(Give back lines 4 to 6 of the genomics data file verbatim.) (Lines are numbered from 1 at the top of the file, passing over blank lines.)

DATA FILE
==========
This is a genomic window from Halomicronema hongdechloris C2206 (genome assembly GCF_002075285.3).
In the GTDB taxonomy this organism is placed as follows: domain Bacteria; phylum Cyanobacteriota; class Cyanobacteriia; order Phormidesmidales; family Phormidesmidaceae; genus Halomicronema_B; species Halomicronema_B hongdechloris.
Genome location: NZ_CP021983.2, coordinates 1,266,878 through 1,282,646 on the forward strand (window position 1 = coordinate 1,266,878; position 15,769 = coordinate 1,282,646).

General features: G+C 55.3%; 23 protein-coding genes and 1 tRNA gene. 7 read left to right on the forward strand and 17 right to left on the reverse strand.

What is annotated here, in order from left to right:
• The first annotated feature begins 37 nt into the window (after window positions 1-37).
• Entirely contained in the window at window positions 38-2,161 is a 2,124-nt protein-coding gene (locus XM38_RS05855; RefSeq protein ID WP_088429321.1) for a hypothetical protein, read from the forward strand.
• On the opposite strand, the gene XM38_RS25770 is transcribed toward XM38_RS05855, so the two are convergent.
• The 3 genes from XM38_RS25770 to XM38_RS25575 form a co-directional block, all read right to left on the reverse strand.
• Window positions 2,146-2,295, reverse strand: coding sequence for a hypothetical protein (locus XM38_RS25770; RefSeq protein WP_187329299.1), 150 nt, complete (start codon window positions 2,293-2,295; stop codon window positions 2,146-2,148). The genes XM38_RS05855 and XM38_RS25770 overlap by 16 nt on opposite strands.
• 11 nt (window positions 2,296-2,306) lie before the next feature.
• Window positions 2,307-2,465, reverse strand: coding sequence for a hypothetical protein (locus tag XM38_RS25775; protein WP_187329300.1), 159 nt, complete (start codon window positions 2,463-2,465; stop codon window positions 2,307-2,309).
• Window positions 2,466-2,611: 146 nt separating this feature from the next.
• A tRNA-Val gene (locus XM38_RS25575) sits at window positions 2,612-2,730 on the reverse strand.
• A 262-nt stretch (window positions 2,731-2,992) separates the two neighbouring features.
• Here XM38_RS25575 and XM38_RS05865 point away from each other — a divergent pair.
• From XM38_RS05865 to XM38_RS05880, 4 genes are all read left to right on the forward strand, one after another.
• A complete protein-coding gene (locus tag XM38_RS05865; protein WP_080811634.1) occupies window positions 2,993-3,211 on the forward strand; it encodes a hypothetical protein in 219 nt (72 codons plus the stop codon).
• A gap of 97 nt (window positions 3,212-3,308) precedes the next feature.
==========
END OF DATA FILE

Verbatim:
General features: G+C 55.3%; 23 protein-coding genes and 1 tRNA gene. 7 read left to right on the forward strand and 17 right to left on the reverse strand.

What is annotated here, in order from left to right:
• The first annotated feature begins 37 nt into the window (after window positions 1-37).